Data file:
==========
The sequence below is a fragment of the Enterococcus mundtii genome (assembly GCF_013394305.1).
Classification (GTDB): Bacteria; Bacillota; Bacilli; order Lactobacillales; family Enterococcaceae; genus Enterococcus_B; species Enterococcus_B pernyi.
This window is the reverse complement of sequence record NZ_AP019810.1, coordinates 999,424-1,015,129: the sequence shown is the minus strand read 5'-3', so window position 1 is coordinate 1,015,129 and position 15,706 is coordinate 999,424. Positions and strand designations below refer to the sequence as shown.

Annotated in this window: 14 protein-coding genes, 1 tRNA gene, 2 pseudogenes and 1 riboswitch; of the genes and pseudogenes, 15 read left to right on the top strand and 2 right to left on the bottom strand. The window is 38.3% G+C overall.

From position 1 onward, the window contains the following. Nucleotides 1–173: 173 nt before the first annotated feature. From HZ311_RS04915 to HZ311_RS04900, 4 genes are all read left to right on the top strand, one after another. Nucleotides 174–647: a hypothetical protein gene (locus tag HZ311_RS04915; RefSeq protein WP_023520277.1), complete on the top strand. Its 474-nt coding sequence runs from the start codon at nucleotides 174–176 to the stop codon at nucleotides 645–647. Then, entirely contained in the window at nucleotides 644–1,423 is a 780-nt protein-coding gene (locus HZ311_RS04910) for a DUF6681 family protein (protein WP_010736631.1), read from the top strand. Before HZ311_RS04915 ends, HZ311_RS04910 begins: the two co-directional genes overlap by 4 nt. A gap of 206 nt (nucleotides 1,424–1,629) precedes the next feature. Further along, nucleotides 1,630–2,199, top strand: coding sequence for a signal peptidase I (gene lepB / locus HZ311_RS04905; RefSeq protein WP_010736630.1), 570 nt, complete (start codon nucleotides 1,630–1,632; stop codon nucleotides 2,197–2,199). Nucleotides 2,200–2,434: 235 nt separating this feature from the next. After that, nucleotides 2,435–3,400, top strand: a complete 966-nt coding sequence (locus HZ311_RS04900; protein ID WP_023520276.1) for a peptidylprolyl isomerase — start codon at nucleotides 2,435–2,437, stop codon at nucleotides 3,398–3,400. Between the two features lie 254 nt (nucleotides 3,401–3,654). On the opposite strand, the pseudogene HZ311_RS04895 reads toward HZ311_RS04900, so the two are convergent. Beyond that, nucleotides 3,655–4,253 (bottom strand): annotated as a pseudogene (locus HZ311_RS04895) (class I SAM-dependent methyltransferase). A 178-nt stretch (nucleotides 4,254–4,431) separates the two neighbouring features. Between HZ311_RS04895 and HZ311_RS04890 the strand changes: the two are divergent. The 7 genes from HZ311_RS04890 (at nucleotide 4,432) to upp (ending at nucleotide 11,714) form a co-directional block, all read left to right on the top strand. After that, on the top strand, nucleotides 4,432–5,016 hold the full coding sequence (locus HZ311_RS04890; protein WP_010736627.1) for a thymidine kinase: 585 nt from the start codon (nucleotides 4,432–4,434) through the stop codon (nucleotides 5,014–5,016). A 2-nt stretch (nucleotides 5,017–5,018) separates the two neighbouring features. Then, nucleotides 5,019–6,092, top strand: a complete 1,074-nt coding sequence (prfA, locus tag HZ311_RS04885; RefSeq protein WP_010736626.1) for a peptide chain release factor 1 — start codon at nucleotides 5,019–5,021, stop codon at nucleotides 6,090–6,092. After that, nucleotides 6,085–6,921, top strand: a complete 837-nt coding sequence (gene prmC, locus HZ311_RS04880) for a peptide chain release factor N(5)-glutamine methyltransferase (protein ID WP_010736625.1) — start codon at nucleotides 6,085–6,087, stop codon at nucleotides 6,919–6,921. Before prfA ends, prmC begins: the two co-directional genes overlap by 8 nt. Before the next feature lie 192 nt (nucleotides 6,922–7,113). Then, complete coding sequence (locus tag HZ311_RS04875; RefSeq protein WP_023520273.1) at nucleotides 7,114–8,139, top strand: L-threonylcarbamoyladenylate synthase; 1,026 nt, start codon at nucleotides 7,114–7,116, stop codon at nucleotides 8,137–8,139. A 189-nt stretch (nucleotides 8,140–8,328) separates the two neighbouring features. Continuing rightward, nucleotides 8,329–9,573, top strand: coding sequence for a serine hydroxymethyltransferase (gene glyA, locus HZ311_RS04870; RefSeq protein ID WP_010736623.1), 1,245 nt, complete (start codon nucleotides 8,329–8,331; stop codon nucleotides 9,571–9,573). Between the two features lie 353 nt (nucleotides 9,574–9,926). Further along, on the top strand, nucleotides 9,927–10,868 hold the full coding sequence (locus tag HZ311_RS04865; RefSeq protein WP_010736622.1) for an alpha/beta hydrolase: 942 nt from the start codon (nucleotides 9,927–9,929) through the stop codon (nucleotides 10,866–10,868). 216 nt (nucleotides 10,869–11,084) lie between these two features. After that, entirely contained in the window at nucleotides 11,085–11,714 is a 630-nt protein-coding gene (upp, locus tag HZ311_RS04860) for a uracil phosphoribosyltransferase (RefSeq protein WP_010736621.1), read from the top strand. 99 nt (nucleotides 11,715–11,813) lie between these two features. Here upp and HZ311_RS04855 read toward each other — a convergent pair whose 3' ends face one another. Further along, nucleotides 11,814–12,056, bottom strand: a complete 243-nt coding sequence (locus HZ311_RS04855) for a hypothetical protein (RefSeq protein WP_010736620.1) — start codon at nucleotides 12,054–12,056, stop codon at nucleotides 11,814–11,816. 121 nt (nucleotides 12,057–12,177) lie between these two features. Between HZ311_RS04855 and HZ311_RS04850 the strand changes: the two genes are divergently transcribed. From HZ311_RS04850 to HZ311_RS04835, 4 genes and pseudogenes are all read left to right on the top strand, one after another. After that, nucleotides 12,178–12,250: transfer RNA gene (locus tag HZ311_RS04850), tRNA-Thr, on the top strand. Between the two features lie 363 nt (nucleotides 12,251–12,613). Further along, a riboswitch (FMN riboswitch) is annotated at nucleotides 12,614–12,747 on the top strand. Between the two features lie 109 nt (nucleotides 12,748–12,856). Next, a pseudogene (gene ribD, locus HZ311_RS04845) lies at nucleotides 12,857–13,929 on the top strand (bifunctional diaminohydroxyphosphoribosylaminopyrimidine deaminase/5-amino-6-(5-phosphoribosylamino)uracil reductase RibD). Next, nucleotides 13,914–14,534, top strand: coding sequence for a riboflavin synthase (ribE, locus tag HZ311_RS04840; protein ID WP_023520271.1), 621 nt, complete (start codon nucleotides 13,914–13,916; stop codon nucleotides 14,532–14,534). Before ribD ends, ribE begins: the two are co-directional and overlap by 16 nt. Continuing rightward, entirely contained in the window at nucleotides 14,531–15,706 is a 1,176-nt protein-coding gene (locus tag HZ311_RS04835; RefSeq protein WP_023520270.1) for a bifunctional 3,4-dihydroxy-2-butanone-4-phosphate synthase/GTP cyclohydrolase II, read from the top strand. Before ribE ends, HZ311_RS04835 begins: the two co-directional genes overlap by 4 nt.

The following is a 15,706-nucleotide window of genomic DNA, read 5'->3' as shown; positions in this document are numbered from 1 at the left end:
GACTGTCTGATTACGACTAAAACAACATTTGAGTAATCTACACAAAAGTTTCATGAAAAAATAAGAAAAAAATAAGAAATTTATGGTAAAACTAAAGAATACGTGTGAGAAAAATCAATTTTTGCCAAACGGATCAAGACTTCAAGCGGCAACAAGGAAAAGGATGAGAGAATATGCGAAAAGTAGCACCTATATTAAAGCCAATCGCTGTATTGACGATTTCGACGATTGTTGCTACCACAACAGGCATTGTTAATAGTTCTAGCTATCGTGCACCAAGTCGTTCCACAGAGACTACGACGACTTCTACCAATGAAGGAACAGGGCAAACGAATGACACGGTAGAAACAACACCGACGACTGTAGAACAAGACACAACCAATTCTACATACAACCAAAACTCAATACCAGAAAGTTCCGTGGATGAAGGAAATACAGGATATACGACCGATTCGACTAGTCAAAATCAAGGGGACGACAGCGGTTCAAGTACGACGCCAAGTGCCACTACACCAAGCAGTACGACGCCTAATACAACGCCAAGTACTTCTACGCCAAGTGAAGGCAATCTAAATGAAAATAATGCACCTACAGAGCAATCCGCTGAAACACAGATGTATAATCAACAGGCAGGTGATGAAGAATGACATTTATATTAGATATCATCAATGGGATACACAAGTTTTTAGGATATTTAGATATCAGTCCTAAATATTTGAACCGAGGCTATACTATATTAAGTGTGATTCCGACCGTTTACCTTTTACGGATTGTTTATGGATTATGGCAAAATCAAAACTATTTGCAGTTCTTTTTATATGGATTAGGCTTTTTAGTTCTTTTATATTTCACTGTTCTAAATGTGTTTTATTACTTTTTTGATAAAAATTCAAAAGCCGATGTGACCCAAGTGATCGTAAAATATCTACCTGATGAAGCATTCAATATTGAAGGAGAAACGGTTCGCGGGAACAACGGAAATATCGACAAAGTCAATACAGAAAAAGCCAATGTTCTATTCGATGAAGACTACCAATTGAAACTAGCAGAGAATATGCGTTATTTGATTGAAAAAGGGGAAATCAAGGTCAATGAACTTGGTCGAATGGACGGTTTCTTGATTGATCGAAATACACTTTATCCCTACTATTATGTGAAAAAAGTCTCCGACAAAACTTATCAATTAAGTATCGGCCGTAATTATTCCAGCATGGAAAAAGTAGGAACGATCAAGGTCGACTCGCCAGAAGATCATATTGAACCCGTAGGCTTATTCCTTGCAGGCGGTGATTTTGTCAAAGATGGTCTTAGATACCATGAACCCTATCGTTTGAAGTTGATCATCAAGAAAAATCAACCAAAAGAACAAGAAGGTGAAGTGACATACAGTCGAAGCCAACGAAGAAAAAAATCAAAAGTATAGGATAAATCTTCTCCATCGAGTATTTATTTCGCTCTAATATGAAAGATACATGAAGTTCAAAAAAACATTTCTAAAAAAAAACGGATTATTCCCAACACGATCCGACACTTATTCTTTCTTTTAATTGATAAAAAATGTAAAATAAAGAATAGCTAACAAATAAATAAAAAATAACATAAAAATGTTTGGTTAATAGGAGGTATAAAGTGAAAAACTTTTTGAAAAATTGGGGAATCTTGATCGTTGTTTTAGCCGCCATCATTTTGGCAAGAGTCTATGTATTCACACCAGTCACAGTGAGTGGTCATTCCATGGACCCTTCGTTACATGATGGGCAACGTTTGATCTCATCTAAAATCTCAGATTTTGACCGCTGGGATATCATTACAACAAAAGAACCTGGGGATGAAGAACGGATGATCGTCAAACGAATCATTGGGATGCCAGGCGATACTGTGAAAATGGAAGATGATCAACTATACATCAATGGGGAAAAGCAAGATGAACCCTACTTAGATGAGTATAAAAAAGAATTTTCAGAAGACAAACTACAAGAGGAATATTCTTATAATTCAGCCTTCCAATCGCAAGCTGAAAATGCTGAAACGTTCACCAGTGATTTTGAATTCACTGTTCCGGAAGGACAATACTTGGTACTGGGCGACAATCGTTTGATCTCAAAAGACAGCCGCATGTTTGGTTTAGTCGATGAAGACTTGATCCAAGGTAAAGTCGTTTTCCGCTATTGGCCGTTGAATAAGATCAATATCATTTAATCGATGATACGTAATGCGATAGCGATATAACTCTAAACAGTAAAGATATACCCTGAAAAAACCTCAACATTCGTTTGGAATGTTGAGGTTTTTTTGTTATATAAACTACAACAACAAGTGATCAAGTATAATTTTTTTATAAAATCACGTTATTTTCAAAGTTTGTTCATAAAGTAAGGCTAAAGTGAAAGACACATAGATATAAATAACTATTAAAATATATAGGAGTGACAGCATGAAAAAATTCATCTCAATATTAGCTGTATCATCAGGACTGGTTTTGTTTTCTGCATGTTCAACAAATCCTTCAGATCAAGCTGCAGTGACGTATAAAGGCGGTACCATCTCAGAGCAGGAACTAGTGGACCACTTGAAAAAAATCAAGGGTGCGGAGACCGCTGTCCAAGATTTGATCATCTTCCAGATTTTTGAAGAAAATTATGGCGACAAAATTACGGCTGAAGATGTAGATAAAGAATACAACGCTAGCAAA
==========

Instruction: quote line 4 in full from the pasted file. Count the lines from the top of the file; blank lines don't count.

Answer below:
Annotated in this window: 14 protein-coding genes, 1 tRNA gene, 2 pseudogenes and 1 riboswitch; of the genes and pseudogenes, 15 read left to right on the top strand and 2 right to left on the bottom strand. The window is 38.3% G+C overall.